School Library Journal
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PreS-Gr 3-Littermates and fellow adoptees, two small pups share a mutual existence, eating from the same bowl, sleeping on same blue cushion, and tinkling on the same tree. However, they diverge in their daytime activities: Boot occupies the back porch while Shoe prefers the front porch. When a mischievous squirrel shakes up their routines, both dogs give chase, eventually collapsing, exhausted, into two separate heaps. After recovering, they search for one another, each taking up the other's post to wait for his sibling's return. Their vigils last through rainy afternoon, hungry evening, and shivery night, with morning bringing only more loneliness. Fortunately, "even in the worst of times, a dog still needs to pee," and the two finally meet up at their favorite tree for a joyful reunion. There is genius in this tale's simplicity and Frazee's understated text, repetitive language, sentence structure, and perfect comic timing play the heartwarming humor to the hilt. The pencil-and-gouache artwork, set against creamy French vanilla backdrops, blends precise lines with fluid motion, and the muted colors subtly mirror the narrative's restraint and changing moods. The snow-white pooches, with their black button noses and eyes hidden by furry fringe, are true charmers, and their emotions are masterfully conveyed through eloquent body language. A dog-lover's delight and tender ode to friendship.-Joy Fleishhacker, School Library Journal (c) Copyright 2012. Library Journals LLC, a wholly owned subsidiary of Media Source, Inc. No redistribution permitted.

Book list
From Booklist, Copyright © American Library Association. Used with permission.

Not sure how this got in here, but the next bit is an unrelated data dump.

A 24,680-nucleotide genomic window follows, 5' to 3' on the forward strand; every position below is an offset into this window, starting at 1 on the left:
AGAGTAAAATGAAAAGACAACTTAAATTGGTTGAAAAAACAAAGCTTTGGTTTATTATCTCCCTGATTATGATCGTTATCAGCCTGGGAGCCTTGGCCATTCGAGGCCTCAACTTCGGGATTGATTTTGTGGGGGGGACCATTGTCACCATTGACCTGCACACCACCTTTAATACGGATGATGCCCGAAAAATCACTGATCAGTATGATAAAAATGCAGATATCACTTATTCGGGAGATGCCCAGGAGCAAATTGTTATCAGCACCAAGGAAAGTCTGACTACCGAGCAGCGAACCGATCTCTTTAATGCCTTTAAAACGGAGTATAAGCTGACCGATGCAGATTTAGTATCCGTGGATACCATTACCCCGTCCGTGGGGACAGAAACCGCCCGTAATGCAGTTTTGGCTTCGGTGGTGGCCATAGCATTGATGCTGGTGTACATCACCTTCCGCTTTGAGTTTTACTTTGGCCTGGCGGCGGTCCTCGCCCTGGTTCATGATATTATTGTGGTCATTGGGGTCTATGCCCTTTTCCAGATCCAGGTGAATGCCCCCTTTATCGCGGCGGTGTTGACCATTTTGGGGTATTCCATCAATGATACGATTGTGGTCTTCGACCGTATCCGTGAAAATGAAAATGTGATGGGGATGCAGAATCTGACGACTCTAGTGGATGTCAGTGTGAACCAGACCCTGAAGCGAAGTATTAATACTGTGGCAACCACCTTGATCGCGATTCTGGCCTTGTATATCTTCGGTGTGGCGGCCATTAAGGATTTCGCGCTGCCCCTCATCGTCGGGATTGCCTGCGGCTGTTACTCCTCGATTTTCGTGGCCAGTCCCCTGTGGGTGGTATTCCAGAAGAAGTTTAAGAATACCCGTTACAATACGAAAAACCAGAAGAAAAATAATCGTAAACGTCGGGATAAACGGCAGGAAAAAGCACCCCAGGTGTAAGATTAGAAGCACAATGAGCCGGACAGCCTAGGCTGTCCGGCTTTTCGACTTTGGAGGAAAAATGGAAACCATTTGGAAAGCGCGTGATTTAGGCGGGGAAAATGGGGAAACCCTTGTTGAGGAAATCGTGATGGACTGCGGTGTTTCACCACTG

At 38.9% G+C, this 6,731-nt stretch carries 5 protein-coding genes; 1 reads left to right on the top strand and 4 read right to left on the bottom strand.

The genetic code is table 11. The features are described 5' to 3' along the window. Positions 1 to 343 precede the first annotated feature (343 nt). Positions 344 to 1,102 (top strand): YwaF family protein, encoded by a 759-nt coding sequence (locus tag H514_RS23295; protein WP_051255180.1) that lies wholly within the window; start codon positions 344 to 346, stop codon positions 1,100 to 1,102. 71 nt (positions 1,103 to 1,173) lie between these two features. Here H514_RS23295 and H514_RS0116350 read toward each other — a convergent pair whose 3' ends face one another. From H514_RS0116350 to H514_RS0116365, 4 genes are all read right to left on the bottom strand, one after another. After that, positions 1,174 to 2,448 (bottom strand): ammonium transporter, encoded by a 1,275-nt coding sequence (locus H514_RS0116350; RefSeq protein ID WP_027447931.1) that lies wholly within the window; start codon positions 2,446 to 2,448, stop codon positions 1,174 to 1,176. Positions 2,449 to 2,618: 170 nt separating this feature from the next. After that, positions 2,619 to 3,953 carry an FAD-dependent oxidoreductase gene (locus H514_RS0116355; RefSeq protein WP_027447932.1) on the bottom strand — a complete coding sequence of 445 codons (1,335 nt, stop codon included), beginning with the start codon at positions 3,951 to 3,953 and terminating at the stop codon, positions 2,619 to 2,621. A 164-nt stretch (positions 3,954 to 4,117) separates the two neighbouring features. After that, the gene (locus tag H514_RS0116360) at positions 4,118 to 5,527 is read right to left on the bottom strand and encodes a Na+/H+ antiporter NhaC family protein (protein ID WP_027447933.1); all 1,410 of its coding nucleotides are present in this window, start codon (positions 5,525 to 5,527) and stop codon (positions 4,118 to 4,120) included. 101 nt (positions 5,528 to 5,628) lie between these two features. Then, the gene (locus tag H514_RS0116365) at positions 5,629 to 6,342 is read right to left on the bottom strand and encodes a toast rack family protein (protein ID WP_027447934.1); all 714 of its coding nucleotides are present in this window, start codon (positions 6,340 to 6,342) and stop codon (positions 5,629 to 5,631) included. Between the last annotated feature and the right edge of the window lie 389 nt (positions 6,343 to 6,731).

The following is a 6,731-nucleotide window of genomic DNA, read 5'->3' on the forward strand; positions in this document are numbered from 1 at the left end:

*Starred Review* Boot and Shoe, Shoe and Boot they're a perfect pair. The white-and-black canine moppets are identical littermates, except for one small detail: Boot has boot-high black markings on his legs, while Shoe has shoe-high markings on his. They live in harmony, eating out of the same bowl, peeing on the same tree, and sleeping in the same bed. Boot is a back porch kind of dog, while Shoe prefers the front porch. Sounds blissful, right? And it is, until a pesky squirrel upends their little lives. Frustrated by the squirrel's shenanigans, the two chase the tiny menace until it gets bored, then collapse belly-up from exhaustion. Boot wakes to find himself on the front porch, with no Shoe in sight; Shoe finds himself on the back porch, with no Boot in sight. Befuddled, they each wait lovingly for the other to return to his rightful spot. Two-time Caldecott Honor winner Frazee creates the dogs' world in a series of cozy, expressive vignettes (nestled in plenty of white space), which capture the devoted friends' joy and angst in shades of muted green and yellow. Full-page spreads offer up views of their tidy house, both porches visible, and a particularly amusing image depicts (seemingly) hundreds of squirrels and shaggy pups chasing one another around, up, and over the structure. Rarely have dogs or footwear been so charming.--Kelley, Ann Copyright 2010 Booklist

Publishers Weekly
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With restrained humor and an eye for homey detail, Frazee (The Boss Baby) introduces near-identical terriers who lead a life that is "exactly perfect for both of them." They share a dish, a favorite tree, and a blue cushion, but part ways to sit in opposite lookouts: "Boot spends his days on the back porch, because he's a back porch kind of dog. And Shoe spends his days on the front porch, because he's a front porch kind of dog." When a mischievous squirrel pesters them into a mad chase (by colloquially getting "all up in [their] business"), the dogs accidentally switch positions. Frazee pictures them in silhouette on either end of a green cottage, each loyally standing guard and awaiting the other's return; even when they circle their house, they walk counterclockwise and fail to meet: "It was a long, sleepless night." Like Elisha Cooper's recent Homer, this is an everyday dog story elevated to a thing of beauty by understated artwork and prose. Frazee's hand-lettered type and the subtle differences between the well-groomed dogs add to the homespun, local vibe. Ages 4-8. Agent: Steven Malk, Writers House. (Oct.) (c) Copyright PWxyz, LLC. All rights reserved.